The Northern Tamandua, also known as the Lesser Anteater or Vested Anteater, is a medium-sized anteater found in the tropical and subtropical forests of Central America and northwestern South America. This muscular mammal has a total length of up to 130 cm, and its long, muscular prehensile tail makes up half of its body length. It has a long snout and small eyes and ears. It has a robust, muscular body with thick, short arms and legs. It is pale yellow to grayish overall, with a distinct black vest, a feature that is often lacking in the Southern Tamandua of the Amazon Basin. Males and females are similar in size and color.
The Northern Tamandua is specially adapted to its diet. Its long tongue extends from its small mouth for picking up ants, termites and bees. It has no teeth, but its oral cavity is modified to accommodate its very long tongue. It has reduced jaw muscles and mandible. The Northern Tamandua is both arboreal and terrestrial, spending up to 40% of its time on the ground. It has strong forefeet with big muscular pads and sharp thick claws and is well-adapted for climbing and grabbing. It is both diurnal and nocturnal, and time of activity is based on individual preference. It shuffles noisily along the ground or up in trees, and is often seen tearing dead wood and termite nests for food. It climbs trees and vines when disturbed but is usually fairly calm and allows close approach.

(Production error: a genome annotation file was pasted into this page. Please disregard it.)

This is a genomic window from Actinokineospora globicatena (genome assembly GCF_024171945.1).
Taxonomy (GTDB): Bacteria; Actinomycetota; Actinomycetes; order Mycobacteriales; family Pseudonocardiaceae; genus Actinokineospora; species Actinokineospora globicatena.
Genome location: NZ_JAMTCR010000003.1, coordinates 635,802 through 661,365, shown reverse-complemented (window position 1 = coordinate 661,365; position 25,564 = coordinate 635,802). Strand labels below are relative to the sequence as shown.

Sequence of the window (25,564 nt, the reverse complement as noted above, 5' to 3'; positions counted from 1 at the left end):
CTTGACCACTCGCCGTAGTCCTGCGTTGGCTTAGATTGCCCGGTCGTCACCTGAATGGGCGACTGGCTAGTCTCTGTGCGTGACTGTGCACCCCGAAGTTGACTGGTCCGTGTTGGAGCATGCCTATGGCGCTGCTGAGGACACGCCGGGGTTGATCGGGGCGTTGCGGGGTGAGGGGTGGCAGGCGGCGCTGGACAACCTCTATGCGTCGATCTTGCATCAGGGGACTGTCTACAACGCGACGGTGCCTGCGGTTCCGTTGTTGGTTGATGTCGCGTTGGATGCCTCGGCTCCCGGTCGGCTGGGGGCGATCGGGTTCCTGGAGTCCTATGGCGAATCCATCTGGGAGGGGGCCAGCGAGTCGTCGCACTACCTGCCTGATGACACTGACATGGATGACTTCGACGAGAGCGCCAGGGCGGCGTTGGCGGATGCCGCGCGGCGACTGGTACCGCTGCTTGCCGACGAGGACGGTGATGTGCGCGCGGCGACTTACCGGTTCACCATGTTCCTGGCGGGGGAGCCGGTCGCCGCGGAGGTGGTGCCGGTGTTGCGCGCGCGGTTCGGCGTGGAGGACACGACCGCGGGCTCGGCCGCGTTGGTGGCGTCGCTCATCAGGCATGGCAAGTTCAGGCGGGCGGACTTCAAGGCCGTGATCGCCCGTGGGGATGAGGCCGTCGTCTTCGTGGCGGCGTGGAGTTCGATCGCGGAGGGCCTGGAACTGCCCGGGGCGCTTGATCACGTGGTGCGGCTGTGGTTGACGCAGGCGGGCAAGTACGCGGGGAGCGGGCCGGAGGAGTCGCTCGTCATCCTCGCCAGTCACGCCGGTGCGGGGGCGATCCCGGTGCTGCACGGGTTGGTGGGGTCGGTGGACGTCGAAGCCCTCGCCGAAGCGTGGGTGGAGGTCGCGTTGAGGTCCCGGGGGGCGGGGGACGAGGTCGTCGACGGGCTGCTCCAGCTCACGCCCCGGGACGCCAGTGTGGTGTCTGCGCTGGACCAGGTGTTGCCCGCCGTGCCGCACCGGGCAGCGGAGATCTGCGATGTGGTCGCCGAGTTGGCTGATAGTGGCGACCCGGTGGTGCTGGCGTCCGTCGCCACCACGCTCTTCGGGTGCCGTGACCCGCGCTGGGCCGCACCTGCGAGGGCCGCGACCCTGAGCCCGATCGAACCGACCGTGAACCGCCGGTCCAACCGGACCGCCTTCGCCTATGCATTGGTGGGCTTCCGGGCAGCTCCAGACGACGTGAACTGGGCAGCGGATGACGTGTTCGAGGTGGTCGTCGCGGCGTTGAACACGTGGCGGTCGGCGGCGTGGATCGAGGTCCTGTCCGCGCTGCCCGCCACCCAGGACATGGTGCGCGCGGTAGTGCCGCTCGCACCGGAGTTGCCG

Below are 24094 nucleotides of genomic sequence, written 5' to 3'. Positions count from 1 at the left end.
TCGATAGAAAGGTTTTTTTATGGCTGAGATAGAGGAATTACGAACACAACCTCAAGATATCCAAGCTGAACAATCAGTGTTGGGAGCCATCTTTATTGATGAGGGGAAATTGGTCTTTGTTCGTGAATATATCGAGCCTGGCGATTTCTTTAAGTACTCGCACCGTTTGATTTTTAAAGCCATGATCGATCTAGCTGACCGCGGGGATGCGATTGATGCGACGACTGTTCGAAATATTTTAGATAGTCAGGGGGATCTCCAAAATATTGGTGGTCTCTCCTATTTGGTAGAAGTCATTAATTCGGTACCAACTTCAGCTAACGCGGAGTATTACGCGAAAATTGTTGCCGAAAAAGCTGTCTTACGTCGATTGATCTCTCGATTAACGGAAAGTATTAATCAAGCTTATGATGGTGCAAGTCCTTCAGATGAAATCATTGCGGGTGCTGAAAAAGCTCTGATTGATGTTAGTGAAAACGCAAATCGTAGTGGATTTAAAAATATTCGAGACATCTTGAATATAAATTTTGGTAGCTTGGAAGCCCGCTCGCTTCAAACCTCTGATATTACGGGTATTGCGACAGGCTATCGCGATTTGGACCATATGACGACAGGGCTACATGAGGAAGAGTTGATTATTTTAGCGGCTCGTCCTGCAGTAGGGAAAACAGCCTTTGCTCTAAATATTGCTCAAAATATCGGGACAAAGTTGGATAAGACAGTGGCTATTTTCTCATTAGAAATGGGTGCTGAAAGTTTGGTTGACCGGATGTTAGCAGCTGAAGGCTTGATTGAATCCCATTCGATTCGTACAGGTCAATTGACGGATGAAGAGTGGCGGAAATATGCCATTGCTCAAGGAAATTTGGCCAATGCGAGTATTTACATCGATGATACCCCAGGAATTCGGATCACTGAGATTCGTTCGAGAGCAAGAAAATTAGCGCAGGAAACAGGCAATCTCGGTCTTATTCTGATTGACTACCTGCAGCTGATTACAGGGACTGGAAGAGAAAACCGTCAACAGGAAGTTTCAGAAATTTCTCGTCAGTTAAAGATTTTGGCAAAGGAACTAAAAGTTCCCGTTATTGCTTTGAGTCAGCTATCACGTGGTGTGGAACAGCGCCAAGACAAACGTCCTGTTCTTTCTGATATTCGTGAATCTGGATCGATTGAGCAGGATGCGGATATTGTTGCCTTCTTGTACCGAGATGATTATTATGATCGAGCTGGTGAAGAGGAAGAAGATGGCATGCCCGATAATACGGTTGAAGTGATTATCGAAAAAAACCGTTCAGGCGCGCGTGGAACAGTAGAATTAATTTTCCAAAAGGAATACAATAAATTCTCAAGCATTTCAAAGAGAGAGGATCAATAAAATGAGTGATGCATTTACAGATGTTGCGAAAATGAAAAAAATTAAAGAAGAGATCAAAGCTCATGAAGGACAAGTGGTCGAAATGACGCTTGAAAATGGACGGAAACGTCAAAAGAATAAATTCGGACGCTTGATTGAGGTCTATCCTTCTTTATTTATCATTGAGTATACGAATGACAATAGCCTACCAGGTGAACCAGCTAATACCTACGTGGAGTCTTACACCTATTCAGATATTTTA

When not foraging, it dens in hollow trees or logs, or holes in the ground. It may be found sleeping on a shaded tree branch during the day. Overall it is solitary and usually silent, but may wheeze or salivate when threatened. Its home range is up to 75 hectares. Northern Tamanduas breed at any time of the year and females give birth to one young, which remains with the mother and rides on her back for up to a year. In Panama, Northern Tamanduas are fairly commonly encountered in the lowland rainforests and forest edge. It is one of our favorite and most fascinating mammals to see around the Canopy Family lodges.